Management has offered its earnings per share guidance for 2020 and 2021. The table below outlines these estimates by segment, from their latest presentation linked above. As shown, the wildcard is the performance of their Seneca Resources E&P subsidiary. As with most natural gas E&P firms, weak commodity pricing has wreaked havoc on profitability. However, management has cut its drilling activity to one rig, down from historically 3+, and, according to their presentation linked above, has reduced its E&P cost to where management estimates its break-even (15% IRR) consolidated economics of $1.60 or less.

EPS Segment Actual Results and Guidance:

Source: Investors presentation, GMI

Management offered an upbeat tone to their FY 3rd quarter results:

“The benefits of our integrated, diversified business model are evident as we move through fiscal 2020, with strong results from our rate-regulated subsidiaries providing an important measure of stability in the face of commodity price headwinds. To the latter point, our Exploration and Production segment activity level dropped to a single rig in mid-June and we continue to voluntarily curtail a portion of our Appalachian spot market volumes, which we anticipate will continue while low prices persist through the remainder of the summer. Turning to fiscal 2021, as we integrate our recently closed, highly accretive Appalachian acquisition into our longer-term plans, we expect our Upstream and Gathering operations to immediately generate significant free cash flow. Additionally, we have line of sight on meaningful growth in our Pipeline & Storage business, driven largely by near-term expansion and modernization projects, including our Empire North project which we expect to come online in the next few months. Overall, National Fuel is well-positioned to grow our earnings and cash flows, maintain the strength of our balance sheet, and generate strong returns for our shareholders in the years ahead.”

According to, a stock news site, National Fuel Gas has several recent positive broker research comments.

“8/12. BofA initiated coverage of National Fuel with a Buy rating and $51 price target. The analyst is positive on the company’s “unique vertically integrated business model” that is different from traditional pure play natural gas E&Ps. BofA adds that investors gain exposure to upside in commodity prices from National Fuel’s E&P segment, while its Midstream and Utility segments offer stability to cash flows while underwriting the company’s 4% dividend yield.”

“6/18. Stifel initiated coverage of National Fuel with a Buy rating and $47 price target. The company offers a business model that “substantially reduces risk,” especially in down markets, and the analyst believes the recent Shell acquisition should accelerate economies of scale leading to lower per-unit costs. Stifel believes National Fuel is a “well-run” company with some downside protection and is a “relatively defensive way” to play a natural gas price recovery.”

“6/1. Argus upgraded National Fuel to Buy from Hold with a $47 price target. The company represents a “unique long-term investment opportunity”, combining the stability of a regulated gas utility and the growth potential of an E&P and gathering business, adding that it also has “investment-grade credit ratings and a strong balance sheet”. Argus further notes that National Fuel’s 4% dividend yield may be attractive to income-seeking investors.”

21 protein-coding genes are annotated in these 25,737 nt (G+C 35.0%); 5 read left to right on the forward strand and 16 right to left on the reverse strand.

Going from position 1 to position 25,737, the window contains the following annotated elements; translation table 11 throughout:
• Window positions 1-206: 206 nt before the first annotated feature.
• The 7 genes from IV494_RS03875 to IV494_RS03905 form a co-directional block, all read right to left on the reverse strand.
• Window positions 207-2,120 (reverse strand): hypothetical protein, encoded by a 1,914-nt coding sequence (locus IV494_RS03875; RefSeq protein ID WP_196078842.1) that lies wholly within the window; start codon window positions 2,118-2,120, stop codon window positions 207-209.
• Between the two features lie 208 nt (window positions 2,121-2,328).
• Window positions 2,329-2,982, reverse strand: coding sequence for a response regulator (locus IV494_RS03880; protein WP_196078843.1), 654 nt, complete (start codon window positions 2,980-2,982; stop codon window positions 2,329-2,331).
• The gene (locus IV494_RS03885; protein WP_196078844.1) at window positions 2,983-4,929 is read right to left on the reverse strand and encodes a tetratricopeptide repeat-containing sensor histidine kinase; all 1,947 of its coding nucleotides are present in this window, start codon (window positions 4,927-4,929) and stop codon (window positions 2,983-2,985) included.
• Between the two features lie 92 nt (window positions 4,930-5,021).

Below are the most recent analysts’ recommendations, per

Just as the six incredible musicians listed at the beginning of this article are independently phenomenal and combining their talents produces a one-of-a kind sound, National Fuel Gas offers investors a combination of assets which could be considered as one-of-a-kind as well. I have been an NFG shareholder for many years, and while I am disappointed in the stock’s recent performance, I have been using it as an opportunity to add to my ever-growing position. If you are not yet a shareholder and are looking for an undervalued and under-followed energy stock, NFG should be on your target list.

Author’s Addendum: The legendary John Lee Hooker developed a “talking blues” guitar style that became his trademark sound. His debut recording of “Boggie Chillen” was just Hooker singing, playing electric guitar, and his signature foot tapping sound enhanced by Coca-Cola bottle tops attached to the soles of his shoes. In 1992, he joined Ry Cooder, Carlos Santana, Robert Cray, Bonnie Raitt, and harpist Charlie Musslewhite, releasing a version of “Boogie Chillen” recorded live at the American Music Hall, San Francisco, with each artist getting a spotlight. Here is a YouTube link to that session and of note is the pause before Ry Cooder’s performance. In addition, here is the same song from John Lee Hooker’s original 1948 solo recording. As a bonus track, John Lee Hooker toured France in 1969 with Sunnyland Slim on the piano (incredible blue piano on this track), Willie Dixon on bass, Johnny Shines on guitar, Clifton James on drums, and they played his 1961 blues classic “Boom Boom”.

Grab a libation of your choice, turn up the volume, and enjoy these offerings. Oh, and do not forget the National Fuel Gas due diligence when you are done.

Disclosure: I am/we are long NFG. I wrote this article myself, and it expresses my own opinions. I am not receiving compensation for it (other than from Seeking Alpha). I have no business relationship with any company whose stock is mentioned in this article.